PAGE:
Yesterday was Melbourne Cup Day and so naturally my thoughts turned (yet again) to horses; several of which arrived with the white settlers of the First Fleet. Horses have continued to arrive on the Australian continent ever since.
Those first horses arrived by ship, of course, but pause for a moment and consider the logistics of that exercise. Each horse was lowered into the hold by way of harness, line, block and tackle, and capstan. The injury rates associated with this technique – to men as well as horses – can only have been appallingly high.
Stalls were erected in the holds and the animals were hoisted directly from the quayside up over the gunwale of the ship and directly down through the open loading hatch and into the hold. Naval historians speculate that at least some ships used stalls equipped with canvas slings that went under each horse’s belly, helping to keep it steady against the pitch and roll of the ship.
Horses may well experience seasickness and nausea but it’s hard to tell – it is rare for a horse to throw up. But ‘travel sickness’ was, and remains, common. It is in fact a disorder of the pulmonary system, caused by poor ventilation and the inability of a horse to put its head down to feed. A horse’s head in a lowered position (eating grass, for example) continually drains out impurities. But a horse forced to always eat from a manger has no such opportunity and often falls ill as a result.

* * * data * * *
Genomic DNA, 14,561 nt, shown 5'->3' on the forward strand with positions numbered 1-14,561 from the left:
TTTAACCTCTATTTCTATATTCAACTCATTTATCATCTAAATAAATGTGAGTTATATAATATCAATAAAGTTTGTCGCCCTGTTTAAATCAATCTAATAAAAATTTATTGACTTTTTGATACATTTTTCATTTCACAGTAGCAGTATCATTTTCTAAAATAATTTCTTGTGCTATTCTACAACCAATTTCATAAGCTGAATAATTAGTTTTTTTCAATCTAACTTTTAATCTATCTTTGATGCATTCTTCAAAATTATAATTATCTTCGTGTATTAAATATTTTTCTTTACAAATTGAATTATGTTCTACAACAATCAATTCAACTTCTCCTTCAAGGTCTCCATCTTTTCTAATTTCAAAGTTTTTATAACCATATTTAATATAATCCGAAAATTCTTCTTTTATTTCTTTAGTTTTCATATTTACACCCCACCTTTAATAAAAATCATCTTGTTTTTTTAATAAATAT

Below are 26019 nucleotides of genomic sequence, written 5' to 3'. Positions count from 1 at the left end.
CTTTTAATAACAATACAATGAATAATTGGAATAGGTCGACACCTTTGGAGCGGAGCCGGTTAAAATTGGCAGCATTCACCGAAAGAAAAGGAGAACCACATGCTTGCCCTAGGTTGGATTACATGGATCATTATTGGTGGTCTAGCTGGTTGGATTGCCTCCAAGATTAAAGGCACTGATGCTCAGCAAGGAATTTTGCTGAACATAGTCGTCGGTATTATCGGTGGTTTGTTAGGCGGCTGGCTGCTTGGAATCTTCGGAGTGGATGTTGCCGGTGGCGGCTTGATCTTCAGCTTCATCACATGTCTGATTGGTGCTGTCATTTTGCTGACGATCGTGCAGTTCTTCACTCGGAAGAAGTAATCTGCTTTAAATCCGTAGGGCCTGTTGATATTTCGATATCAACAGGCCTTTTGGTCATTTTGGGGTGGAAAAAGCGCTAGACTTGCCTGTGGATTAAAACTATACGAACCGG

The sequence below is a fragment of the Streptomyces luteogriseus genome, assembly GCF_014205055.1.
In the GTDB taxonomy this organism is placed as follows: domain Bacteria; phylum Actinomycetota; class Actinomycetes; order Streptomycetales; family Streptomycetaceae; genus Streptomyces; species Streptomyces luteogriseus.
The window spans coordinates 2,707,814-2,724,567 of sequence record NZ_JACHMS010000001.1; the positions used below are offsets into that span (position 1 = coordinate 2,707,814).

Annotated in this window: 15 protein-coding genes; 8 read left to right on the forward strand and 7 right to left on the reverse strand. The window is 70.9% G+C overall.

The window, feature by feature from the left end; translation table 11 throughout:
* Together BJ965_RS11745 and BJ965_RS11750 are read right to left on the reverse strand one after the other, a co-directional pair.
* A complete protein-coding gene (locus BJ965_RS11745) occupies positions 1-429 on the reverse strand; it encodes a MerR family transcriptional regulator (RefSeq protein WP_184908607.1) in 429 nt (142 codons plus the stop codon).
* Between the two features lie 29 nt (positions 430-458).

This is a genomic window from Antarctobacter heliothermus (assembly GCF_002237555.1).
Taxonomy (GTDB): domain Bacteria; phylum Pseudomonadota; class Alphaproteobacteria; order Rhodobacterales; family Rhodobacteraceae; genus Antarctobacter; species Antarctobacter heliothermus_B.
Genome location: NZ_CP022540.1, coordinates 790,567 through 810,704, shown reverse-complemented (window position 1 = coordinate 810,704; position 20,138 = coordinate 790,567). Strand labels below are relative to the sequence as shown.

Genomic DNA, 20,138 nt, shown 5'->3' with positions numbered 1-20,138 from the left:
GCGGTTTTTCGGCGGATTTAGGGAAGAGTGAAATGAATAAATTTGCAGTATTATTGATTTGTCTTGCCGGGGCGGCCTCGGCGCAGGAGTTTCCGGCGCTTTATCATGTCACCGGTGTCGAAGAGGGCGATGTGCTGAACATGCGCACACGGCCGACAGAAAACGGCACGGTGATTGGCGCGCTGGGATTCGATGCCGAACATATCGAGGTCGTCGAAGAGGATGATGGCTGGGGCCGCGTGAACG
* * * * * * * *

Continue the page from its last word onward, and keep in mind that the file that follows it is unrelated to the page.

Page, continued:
In addition to the risk of shipwreck, physical injury and illness, the horses had to survive on rationed water and substandard feed. Conditions at sea were hardly conducive to keeping fodder and grain fresh and dry.
Once at their destination, the horses once again endured being hoisted out of the hold – onto the dock or into the water to take their chances swimming to shore. Those that made it (and not a few died within sight of land) took weeks and months to recover, if at all.
These days horse travel over the sea by aeroplane.
Specially constructed containers each contain two or three stalls – much like a modern day horse float (trailer) that you see on the roads. Horses are loaded into the container, then the container is lifted up and into the cargo plane.
Most horses cope well with take-off, turbulence and landing – standing upright the whole time. They are fed and watered throughout the flight by specialist grooms. Tranquilisers are used only in an emergency, as a sedated horse has a tendency to buckle at the knees. In such a confined space, a horse that falls down is a huge problem.
Airfares for horses vary widely, of course, but can be as much as $30,000 for a flight from Australia to the northern hemisphere.
For a top racing thoroughbred, that sort of money is small beer. Many are frequent flyers, particularly the stallions who stand at stud for six months in the northern hemisphere before flying south for another six months of …work.
For more information try the following links: